It’s not everyday that one gets the opportunity to leaf through a body of unpublished work from a great artist. But as I sat chatting to Lyme Regis photographer Roger Mayne, looking through a mock up of a new book of his photographs he has compiled, I found myself contemplating selling my home to raise the money to publish it. Much as I enjoy my copy of his book Photographs, Roger Mayne, which was published by Jonathan Cape in 2001, I have no doubt that this thoughtfully put together collection of his work spanning many years and subjects would find an eager and appreciative audience.
Roger Mayne, now a veteran of more than thirty years in Lyme Regis and a trustee of the Town Mill, is busy working on selections and prints for an exhibition of his lesser known work to be shown there at the end of March. Entitled Grandpa’s Eye, the exhibition concentrates on some of the more personal photographs he has taken of his grandchildren over the years. Capturing very personal moments, with a photographer’s vision and a parent’s love, he has produced a range of images that will intrigue and delight those who visit the exhibition.
Roger is perhaps best known for a series of photographs taken in Southam Street in London’s Notting Dale (now Notting Hill) from 1956 to 1961, which captured the spirit of the late fifties. The Southam Street collection, which is seen as a definitive archive from the period, is of national importance and is now held by the Victoria and Albert Museum in London.
Although the street was demolished in 1969 the work was brought to a new audience in the 90s when it was used extensively for concert backdrops, record sleeves and press-adverts by the singer Morrissey. One of the images was used on the cover of novelist Colin MacInnes book Absolute Beginners (1959), which is set in the area around Southam Street.
Although now more than fifty years old the Southam Street photographs have become an indelible part of how people perceive Roger Mayne as a photographer. They are in many ways a noose around his neck. “In a sense I put it round my own neck” says Roger. “What happened was – I’ve always been an inveterate maker of albums – so I made an album of Southam Street, because it was the most prolific. I tended to have favourite streets. Southam Street had the most photographs, so I made an album of it. Then I had 56 pages given to me in a magazine so I condensed the photographs to fit the 56 pages. It went to about 1500 copies. When the V&A exhibition came up, a similar situation happened. I re-edited the Southam Street and of course by doing that I drew all this attention, and I just saddled myself since with Southam Street. Some of the people photographed came to the V&A opening. The Evening Standard did a feature on the street of ‘Roger Mayne’s exhibition’ and they were interested to hear comments from some of the people who lived on the street. They got some – in fact quite a lot. Then The Sunday Times did a feature before the exhibition and some of the families photographed called me and came to the opening.”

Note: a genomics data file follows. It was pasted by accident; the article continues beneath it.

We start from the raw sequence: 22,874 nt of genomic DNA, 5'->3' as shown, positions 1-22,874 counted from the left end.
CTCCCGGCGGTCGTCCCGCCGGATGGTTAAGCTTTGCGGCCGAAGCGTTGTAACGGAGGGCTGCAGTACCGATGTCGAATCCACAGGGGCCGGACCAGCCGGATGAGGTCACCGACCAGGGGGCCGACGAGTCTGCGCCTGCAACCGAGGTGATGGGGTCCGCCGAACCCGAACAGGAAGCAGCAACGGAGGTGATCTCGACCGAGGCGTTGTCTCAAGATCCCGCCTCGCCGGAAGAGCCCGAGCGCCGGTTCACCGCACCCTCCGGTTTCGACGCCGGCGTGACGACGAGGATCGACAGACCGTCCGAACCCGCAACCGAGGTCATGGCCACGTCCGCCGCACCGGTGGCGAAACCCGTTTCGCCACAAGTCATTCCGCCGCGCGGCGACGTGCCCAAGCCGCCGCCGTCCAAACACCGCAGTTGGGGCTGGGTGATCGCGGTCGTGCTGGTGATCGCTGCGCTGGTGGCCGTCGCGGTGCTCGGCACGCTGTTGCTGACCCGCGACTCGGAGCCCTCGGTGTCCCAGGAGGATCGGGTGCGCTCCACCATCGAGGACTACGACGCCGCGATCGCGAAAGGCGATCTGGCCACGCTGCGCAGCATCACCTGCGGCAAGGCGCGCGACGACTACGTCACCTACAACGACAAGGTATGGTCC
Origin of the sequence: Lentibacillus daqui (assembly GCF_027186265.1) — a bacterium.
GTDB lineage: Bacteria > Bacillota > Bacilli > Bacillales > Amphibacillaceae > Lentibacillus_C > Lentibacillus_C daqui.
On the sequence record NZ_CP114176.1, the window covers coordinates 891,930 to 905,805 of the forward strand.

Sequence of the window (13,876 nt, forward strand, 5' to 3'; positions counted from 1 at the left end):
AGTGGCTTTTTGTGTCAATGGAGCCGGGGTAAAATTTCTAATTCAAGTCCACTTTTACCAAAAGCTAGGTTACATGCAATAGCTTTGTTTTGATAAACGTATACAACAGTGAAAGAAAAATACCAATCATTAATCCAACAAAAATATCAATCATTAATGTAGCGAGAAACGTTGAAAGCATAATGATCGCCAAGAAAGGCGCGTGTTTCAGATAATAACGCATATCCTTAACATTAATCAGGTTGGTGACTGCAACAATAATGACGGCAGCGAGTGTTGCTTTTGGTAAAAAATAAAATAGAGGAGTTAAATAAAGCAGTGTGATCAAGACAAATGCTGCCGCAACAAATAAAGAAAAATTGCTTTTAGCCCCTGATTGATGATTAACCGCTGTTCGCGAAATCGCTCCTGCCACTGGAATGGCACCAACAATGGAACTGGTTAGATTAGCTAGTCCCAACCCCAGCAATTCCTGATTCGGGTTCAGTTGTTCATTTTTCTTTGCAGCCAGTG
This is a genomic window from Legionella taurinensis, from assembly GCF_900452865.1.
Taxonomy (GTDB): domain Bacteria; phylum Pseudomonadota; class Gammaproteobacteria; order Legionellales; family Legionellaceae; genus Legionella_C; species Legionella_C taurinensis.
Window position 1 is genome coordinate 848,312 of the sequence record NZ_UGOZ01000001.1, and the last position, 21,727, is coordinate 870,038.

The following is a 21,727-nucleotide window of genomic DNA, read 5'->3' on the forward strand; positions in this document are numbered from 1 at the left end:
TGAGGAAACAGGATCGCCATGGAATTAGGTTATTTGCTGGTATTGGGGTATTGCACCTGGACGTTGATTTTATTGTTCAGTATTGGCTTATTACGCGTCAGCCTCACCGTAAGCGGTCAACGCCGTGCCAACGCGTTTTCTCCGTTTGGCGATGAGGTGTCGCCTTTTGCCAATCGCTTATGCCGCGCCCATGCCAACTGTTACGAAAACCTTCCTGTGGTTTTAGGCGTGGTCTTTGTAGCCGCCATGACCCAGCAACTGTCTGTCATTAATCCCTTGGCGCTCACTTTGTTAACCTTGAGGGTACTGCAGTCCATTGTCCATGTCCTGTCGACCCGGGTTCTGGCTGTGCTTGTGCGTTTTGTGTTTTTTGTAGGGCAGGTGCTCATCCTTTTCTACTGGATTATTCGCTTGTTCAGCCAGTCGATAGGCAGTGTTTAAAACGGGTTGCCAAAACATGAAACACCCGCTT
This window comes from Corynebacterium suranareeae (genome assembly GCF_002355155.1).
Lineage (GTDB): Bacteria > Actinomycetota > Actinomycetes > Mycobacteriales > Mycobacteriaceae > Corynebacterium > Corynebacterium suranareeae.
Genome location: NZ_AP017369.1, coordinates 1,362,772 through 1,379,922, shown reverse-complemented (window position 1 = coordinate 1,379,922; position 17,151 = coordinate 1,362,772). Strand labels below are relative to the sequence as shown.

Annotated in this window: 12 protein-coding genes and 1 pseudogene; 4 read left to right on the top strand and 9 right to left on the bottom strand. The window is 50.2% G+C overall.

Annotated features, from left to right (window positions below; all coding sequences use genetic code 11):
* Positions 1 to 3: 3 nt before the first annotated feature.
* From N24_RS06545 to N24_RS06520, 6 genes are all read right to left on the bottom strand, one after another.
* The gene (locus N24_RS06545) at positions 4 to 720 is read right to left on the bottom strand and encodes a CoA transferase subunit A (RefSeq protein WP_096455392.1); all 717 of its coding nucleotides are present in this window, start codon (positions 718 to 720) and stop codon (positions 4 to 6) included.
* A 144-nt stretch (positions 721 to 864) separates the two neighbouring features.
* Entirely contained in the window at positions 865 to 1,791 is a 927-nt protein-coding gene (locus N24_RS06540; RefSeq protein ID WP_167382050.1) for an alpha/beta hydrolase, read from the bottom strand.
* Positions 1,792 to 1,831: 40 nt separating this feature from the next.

Roger’s unique vision and ability to see the composition of what is before him, is to many, the mystery of photography. To capture the essence of something that actually happened may seem a god-given talent but it also takes a certain amount of training. Speaking about how one develops the ability to see the composition he says. “When I came to London I endlessly went to galleries – I soaked myself in visual art, cinema as well – I got it into my system. You almost feel that the moment is significant without knowing necessarily why. Terry Frost says ‘If you know before you look then you cannot see for knowing’. It’s not an intellectual process. It is not simply capturing a moment. It is what is in front of me – it is a formal shape. If the formal shape is interesting, it makes the photograph possible to look at again and again and again. A lot of news photography for instance – what is in front of the camera – it can be tough, it can be sensational, interesting, all sorts of things, but it lacks a compositional element.”
His attitude to press photographs today elicits another Terry Frost quote. “Terry Frost made a comment about press photographers” says Roger (who himself purchased a Terry Frost when he was an up and coming painter in 1953). “‘Press photographers take photographs as if Cezanne had never lived!’ according to Frost. So many of the journalistic pictures today have a feeling that they have been put in front of an interesting background, but you can see that they are having their photograph taken.”
Sometime ago Roger Mayne had an exhibition at the Arnolfini Gallery. It was in sections, based on themes. One gallery owner asked to show the section on family. His reason? He said that this is the way children should be photographed but never are.